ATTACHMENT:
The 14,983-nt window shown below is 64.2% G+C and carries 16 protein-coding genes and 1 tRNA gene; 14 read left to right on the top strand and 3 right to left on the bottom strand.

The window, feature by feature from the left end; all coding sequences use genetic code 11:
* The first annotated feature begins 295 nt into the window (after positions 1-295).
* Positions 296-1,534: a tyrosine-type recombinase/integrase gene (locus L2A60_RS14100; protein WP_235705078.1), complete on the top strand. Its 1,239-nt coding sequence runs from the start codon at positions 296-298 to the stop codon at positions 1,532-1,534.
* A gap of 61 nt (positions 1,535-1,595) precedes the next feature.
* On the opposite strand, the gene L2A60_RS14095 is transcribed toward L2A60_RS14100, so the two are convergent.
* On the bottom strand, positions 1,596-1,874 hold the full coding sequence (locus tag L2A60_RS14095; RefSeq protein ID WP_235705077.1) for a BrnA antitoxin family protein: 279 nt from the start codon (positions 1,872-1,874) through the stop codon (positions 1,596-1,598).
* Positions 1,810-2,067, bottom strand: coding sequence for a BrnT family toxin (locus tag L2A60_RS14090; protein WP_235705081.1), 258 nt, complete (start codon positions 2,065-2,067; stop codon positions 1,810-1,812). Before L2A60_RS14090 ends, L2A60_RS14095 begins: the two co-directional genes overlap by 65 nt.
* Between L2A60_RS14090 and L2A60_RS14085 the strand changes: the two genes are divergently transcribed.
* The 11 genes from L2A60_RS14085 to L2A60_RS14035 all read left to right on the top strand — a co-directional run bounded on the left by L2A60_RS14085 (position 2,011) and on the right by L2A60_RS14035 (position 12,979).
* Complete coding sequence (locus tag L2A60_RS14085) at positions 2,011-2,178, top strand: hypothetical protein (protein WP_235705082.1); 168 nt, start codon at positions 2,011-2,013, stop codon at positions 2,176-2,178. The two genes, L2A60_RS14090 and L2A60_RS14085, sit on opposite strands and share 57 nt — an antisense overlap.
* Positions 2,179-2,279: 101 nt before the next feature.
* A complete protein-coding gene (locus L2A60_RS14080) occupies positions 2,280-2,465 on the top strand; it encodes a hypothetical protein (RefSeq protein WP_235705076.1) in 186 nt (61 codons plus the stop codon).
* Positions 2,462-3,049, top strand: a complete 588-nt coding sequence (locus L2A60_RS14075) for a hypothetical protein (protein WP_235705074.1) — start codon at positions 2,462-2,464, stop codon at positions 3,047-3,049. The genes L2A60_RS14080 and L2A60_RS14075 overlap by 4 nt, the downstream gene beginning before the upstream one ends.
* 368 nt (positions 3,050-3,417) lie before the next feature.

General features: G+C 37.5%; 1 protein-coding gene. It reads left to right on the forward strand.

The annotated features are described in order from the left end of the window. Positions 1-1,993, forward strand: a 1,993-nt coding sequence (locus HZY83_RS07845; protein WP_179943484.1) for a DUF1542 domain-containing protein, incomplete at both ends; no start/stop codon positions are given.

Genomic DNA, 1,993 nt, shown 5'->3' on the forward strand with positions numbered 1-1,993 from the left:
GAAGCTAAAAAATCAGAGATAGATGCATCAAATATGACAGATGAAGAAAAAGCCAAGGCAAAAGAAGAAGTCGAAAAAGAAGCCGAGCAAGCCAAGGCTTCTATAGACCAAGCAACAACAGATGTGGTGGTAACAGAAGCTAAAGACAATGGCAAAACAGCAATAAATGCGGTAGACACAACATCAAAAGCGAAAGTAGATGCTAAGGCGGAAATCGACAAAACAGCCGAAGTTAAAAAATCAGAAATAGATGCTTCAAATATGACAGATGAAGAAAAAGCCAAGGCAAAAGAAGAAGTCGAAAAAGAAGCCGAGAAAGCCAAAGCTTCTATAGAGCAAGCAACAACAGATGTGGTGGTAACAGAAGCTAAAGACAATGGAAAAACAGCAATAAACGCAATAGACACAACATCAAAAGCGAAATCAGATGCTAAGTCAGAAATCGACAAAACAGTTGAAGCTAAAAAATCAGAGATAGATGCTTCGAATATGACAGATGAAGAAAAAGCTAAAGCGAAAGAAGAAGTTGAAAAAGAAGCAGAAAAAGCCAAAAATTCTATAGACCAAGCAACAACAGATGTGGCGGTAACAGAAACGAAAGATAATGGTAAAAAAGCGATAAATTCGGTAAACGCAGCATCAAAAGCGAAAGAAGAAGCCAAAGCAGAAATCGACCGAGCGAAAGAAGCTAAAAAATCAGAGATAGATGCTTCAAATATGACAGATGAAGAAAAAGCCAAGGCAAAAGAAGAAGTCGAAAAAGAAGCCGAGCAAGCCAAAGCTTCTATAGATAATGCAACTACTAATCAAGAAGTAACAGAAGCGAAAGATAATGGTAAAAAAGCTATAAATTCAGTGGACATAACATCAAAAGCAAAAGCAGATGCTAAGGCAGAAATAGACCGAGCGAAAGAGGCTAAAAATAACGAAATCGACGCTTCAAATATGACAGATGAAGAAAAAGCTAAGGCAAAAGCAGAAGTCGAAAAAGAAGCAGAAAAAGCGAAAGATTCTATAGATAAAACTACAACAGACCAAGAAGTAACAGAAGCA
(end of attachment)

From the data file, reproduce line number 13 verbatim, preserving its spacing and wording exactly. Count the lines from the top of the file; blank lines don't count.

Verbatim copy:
* A complete protein-coding gene (locus L2A60_RS14080) occupies positions 2,280-2,465 on the top strand; it encodes a hypothetical protein (RefSeq protein WP_235705076.1) in 186 nt (61 codons plus the stop codon).